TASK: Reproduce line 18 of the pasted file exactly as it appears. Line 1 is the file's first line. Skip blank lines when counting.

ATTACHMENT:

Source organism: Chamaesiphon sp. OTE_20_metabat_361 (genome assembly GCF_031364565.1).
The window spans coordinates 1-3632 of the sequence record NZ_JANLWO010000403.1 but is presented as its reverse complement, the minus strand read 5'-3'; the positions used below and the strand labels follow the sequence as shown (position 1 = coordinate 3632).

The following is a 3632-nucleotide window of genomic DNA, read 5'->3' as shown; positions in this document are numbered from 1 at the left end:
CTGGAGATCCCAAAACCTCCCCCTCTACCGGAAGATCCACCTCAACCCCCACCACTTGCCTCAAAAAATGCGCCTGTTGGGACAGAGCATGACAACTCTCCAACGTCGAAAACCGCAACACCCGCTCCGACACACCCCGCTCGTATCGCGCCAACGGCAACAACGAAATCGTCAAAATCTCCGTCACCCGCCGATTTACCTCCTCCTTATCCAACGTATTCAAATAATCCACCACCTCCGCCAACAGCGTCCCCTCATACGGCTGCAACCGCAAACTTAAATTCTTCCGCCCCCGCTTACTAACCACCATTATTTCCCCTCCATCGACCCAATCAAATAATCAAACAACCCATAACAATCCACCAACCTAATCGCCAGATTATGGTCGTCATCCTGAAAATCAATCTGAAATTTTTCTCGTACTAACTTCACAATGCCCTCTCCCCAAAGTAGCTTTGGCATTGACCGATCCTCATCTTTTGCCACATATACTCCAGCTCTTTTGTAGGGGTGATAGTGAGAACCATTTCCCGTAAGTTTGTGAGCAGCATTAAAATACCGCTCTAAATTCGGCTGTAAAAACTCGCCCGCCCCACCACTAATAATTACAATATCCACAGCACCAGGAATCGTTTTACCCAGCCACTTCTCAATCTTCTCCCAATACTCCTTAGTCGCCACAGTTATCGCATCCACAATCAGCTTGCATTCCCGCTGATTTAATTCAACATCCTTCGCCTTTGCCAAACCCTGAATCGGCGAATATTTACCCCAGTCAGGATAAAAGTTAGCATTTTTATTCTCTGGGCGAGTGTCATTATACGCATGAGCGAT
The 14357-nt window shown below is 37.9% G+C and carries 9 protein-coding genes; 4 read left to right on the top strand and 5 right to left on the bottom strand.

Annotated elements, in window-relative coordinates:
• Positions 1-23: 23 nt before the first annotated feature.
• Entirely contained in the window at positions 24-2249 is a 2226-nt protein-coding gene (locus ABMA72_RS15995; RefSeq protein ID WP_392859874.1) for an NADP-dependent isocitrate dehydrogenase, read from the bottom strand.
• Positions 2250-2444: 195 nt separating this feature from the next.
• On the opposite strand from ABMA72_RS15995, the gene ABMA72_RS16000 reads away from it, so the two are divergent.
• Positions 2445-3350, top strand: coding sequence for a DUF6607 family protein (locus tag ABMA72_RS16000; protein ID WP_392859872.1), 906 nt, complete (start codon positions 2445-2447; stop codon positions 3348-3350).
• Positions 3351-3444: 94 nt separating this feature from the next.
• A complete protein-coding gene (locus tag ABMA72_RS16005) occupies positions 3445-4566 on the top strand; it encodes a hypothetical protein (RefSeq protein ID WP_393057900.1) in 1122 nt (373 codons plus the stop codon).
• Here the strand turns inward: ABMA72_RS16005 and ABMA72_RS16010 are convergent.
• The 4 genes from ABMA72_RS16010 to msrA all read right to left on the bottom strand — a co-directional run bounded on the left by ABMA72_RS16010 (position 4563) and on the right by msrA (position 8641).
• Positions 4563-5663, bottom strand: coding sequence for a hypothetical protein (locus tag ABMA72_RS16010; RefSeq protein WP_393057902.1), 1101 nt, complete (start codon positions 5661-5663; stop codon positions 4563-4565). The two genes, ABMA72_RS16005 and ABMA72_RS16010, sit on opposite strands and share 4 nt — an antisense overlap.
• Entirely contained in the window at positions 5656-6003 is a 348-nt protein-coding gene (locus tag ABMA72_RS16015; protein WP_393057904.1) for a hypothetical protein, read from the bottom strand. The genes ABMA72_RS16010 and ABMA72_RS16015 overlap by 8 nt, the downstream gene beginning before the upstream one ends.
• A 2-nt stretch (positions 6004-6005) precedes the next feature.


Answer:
• A 2-nt stretch (positions 6004-6005) precedes the next feature.